The organisation, Catholica Australia, has prepared a petition addressed to the Plenary Meeting of the Australian Catholic Bishops Conference this month.  It expresses a number of laudable concerns over the lamentable state of the Catholic faith in Australia without however ascribing true causes to the problems it mentions.  The petition is ambivalent in its reference to “new forms of ministry and leadership”, denigrating the office of the priesthood at the expense of these novelties and devaluing that office by pressing the view that vows of chastity should not stand in the way of ordination.  It is preoccupied with the increased involvement of women in the Church’s liturgy.  Critically, the petition denies the force of Ordinatio Sacerdotalis by inviting the bishops to—

“[e]ncourage a wide-ranging discussion of the role of women in ministry and in the authority structures of the Church, including the question of women’s ordination.”

At the heart of this venture is a misunderstanding on the part of its promoters and subscribers about the nature of the Catholic Church.  Implicitly it expresses the view that the Church is a human rather than a divine institution, something like the Anglican Church, whose problems can be solved humano modo by majority vote.  Consistent with this attitude is the view that the majestic office of the priesthood has no intrinsic worth that the bishops cannot gainsay; that the priesthood was not instituted by Almighty God; and, that the ruling of Pope John Paul on the absence of authority in the Church to confer the priesthood on women may be disregarded at will.

Restoration of Catholicism in Australia

The lamentable state of the Catholic faith in Australia can be addressed, and addressed effectively, if the right course is followed.  It matters not in the least that the number of priests in this country be limited, provided they are diligent in the duties of their priesthood and promote among the young men under their influence the majesty of the priestly calling.

Essential to the success of this course is the suppression of the permission of chierichetti and women altar servers on the altars of the Church in Australia.  This permission coupled with the destruction through bureaucratisation and secularisation of the Catholic education system has been a disaster for the Church.  Only one in 100 boys at a Catholic school retains his Catholic faith; none of these is interested in serving Mass where the priest provides no effective example of his priestly fatherhood by securing for boys such as him the exclusive right to serve Mass.  Exempla trahunt.  If the priest denies his priesthood by effete conduct in this important matter, why should the boy exert himself?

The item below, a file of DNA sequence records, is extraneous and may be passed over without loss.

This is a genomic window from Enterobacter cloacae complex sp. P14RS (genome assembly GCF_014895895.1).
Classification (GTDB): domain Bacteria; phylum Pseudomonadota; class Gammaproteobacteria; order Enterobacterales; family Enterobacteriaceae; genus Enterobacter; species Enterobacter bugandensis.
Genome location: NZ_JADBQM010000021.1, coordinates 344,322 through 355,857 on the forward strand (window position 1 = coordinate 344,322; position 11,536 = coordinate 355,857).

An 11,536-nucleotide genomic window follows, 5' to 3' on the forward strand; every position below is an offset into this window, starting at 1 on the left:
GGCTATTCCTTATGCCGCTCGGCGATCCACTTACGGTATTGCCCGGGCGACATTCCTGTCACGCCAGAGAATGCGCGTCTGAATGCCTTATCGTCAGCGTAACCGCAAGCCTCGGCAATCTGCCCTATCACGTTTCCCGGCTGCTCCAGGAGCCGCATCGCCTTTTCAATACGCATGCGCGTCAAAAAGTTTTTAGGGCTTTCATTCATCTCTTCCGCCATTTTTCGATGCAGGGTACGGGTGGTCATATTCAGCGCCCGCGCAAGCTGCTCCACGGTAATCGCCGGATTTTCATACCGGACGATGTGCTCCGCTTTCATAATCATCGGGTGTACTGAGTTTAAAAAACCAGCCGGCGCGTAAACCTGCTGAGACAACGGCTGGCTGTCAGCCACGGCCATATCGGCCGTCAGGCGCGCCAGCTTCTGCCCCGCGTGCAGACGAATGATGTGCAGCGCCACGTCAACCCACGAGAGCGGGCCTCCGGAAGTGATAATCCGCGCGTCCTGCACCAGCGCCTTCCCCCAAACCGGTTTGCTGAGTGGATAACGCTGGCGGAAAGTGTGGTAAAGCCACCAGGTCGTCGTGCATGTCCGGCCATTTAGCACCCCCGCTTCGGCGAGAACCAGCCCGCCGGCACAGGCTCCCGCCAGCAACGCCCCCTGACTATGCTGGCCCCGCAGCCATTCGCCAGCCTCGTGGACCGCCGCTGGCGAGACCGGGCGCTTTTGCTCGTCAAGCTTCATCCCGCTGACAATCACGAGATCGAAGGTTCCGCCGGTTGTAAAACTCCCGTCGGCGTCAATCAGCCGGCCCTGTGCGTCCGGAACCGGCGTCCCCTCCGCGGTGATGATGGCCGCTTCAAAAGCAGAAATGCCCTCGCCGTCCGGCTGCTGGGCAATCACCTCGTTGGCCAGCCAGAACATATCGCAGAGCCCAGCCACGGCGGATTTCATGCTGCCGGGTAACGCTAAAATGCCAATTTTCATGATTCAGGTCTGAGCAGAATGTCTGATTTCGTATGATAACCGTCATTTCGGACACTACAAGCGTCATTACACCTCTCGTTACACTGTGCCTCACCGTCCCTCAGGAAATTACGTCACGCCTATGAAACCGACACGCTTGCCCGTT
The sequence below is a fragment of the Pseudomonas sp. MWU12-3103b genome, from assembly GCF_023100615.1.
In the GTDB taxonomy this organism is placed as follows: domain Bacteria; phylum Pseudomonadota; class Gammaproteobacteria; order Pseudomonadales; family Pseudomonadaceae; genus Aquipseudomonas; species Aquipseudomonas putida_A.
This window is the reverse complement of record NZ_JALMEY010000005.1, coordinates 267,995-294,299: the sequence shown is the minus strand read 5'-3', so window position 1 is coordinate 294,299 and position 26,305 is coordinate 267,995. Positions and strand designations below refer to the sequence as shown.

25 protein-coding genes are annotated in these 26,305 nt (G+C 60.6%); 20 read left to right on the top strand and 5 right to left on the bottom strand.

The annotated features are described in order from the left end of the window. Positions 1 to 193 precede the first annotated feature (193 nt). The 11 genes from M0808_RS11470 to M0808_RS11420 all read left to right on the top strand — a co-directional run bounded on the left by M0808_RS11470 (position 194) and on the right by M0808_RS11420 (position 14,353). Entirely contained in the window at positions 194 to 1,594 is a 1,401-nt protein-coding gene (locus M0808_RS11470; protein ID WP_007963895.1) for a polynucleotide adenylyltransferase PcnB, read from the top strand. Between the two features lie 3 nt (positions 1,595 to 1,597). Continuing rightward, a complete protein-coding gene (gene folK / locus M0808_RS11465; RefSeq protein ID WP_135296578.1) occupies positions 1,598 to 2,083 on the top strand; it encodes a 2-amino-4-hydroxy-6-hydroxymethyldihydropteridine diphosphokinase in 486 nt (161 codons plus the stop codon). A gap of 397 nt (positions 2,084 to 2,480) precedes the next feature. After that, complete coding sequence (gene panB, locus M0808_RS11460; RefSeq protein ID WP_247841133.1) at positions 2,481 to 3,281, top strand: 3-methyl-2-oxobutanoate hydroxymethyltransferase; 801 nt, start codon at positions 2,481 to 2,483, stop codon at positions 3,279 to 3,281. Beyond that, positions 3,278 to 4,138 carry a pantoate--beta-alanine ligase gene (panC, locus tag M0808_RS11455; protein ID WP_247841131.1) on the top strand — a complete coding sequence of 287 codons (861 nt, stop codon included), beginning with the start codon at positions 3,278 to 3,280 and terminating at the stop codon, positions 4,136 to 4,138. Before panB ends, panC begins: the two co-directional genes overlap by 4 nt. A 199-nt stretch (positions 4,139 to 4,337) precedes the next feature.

Let one event stand as a demonstration of the discrepancy between the celebration of the faith as it should be practised, and the way organisations such as Catholica Australia would like it practised.

On Sunday last, 28th October 2007 at 11.00 am, the Bishop of Sandhurst, Bishop Joseph Grech, processed into Sacred Heart Cathedral in Bendigo, Victoria, a church capable of holding more than 800 people, behind an assemblage of some 30 altar servers splendidly arrayed in red which included a number of women, preparatory to offering Mass.  There were not 80 people in the congregation.

At 3.00 pm on the same day in the same church, Bishop Grech presided over solemn High Mass in the Tridentine rite celebrated by Bishop Peter Elliott, Auxilliary Bishop of Melbourne, in honour of Christ the King.  There were six priests on the altar and more in the congregation which numbered in excess of 500.  Some 280 of those present, a number of seminarians among them, had walked in pilgrimage most of the way from St Patrick’s Cathedral, Ballarat, over the previous three days.  Three priests had accompanied them, ministering unstintingly to their needs, hearing their confessions, giving them spiritual counsel and offering Mass each day.  A choir of more than 50 filled the Cathedral with the sound of Gregorian chant and the polyphonic works of Palestrina.  The Mass lasted some two hours and not one of the congregation left the church before it concluded.

The return to rigour in practice of the Catholic faith exemplified by those who conducted the Christus Rex Pilgrimage is the way to the restoration of Catholicism in Australia.  Whilever Australia’s bishops give credence to semi-heretical views about the Church advanced by organisations such as Catholica Australia the Catholic faith will languish here.


Michael Baker
5th November 2007

[1]   Hilaire Belloc, Collected Verse, Penguin, 1958, p. 121

[1]   Pastor Aeternus, 18 July 1870; DS 3074-5; D 1839-40: and cf. Apologetics and Catholic Doctrine, Archbishop Michael Sheehan, revised edition by Fr Peter Joseph, London, 2001, pp. 193 et seq.